I have a field in a form where the entered data is usually presented all uppercase. It's a field for a person's code that is similar to a Social Security Number with the difference that it also contains letters. Here in Italy this code is always presented in all uppercase in official documents and in people's IDs etc.

I was thinking to present it in the same way by setting the field style to text-transform:uppercase;.

I tested it by attempting to fill in the form, and I felt a bit frustrated because when entering the code and seeing the letters displayed in uppercase I thought my caps-lock was on.

Have you ever experienced a form that displayed your entered values in all uppercase? If so, what did you think of the experience?

Do you then think it's better to avoid using text-transform in input fields for usability?

3 Answers 3


I think that your concern is very legitimate, but there's a simpler solution that can accomodate both sides - transform the text when the field loses focus. It's not very uncommon for fields to change format after the user is done with them. For instance, regardless of the way a user types in a combo box or an auto-complete field, when the focus moves on, the value will be displayed the way it's stored in the system.

  • A good example are the US State codes. They are always displayed in all caps (NY, CA, FL...), and if the user typed them in lower-case characters, they should still be displayed in upper-case, but that change should be implemented after the field lost focus. Commented Mar 6, 2011 at 11:30

You have mentioned that you find it frustrating and a bit confusing. I believe that most users would feel the same.

The reason for the confusion is because the input box would not be exhibiting expected behaviour. Your learners have spent a great deal of time learning how an text input fields should behave and then suddenly for no obvious reason it changes.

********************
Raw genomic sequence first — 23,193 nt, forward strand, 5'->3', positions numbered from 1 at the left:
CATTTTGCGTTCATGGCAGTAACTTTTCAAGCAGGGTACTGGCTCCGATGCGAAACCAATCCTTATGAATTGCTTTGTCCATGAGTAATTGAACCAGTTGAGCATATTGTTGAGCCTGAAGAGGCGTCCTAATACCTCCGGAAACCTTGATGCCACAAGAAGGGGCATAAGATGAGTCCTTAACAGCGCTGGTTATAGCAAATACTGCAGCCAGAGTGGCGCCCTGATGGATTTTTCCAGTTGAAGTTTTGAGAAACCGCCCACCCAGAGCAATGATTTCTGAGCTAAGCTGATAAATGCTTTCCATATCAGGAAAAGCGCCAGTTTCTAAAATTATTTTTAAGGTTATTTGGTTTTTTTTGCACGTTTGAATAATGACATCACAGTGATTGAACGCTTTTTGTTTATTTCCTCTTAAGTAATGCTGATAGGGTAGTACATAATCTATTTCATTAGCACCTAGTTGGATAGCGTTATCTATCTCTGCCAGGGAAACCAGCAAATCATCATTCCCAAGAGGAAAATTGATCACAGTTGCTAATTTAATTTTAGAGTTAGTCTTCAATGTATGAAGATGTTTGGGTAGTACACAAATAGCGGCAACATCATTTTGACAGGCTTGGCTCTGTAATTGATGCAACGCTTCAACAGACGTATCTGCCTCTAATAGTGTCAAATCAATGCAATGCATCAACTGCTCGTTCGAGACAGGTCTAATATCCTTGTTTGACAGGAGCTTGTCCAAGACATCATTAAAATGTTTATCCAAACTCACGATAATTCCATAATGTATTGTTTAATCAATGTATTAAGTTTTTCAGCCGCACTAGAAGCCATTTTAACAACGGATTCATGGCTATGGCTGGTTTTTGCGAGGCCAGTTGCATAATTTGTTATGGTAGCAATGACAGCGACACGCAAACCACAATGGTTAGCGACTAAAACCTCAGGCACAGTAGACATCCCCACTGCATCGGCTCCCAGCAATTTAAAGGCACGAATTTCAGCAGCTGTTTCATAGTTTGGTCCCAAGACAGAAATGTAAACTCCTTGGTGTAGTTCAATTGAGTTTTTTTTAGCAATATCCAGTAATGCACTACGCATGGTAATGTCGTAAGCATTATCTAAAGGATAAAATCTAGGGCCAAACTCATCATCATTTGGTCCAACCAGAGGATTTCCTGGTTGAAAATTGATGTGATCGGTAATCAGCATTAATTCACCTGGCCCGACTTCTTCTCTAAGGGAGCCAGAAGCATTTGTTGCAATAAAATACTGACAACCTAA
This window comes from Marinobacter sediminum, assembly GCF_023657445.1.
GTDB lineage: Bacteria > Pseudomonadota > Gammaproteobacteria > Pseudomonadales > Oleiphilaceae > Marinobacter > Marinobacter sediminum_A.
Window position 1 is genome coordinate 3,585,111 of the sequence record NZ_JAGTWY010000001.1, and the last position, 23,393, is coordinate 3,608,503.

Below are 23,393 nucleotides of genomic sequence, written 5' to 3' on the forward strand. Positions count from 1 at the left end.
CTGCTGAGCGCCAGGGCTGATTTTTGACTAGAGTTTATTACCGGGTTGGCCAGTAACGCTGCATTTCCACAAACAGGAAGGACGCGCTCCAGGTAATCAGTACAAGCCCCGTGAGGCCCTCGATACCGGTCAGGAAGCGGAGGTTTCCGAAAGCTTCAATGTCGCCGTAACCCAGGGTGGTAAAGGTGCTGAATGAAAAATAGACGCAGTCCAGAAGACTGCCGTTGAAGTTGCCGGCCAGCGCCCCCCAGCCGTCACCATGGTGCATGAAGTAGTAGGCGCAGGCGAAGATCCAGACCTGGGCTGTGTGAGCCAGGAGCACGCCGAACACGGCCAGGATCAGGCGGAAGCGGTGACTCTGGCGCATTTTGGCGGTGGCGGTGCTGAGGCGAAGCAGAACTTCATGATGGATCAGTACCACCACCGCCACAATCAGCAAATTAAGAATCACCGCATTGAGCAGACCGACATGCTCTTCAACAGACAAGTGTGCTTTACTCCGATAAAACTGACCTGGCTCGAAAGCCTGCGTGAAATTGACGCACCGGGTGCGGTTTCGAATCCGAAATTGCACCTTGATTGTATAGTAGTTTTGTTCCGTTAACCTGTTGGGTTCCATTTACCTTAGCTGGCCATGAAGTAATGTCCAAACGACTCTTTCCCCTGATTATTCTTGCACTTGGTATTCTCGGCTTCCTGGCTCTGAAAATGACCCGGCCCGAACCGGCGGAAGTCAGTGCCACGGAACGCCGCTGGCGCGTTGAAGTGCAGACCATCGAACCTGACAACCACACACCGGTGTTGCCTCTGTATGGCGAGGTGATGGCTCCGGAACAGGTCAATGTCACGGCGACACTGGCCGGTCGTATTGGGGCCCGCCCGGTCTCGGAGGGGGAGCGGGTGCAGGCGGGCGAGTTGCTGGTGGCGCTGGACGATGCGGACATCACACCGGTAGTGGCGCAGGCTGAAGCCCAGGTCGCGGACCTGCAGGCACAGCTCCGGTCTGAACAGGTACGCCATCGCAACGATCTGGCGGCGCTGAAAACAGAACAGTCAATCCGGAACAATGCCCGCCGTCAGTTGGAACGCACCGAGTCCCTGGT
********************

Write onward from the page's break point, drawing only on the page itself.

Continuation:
Therefore you should not perform a text transform on an input text field. If you have to save the data in upper case then do it server side and out of the way of the user.

  • +1 for mentioning that it's about meeting expectations. If you're going to break a standard design convention that users will expect, then there has to be a compelling reason why. Commented Mar 4, 2011 at 19:54

I think you are right to be concerned about this. Personally, I have filled up forms that had all caps turned on and it has confused me. I didn't have a problem with the all caps field but would have liked a little indication that it was an all caps filed.

But if some text does need to be displayed as uppercase because it has some legal requirements, then you should do that. However, you should display a little text next to the label to let the users know that this field will be displayed in all caps by default.

Your Answer

By clicking “Post Your Answer”, you agree to our terms of service and acknowledge you have read our privacy policy.

Not the answer you're looking for? Browse other questions tagged or ask your own question.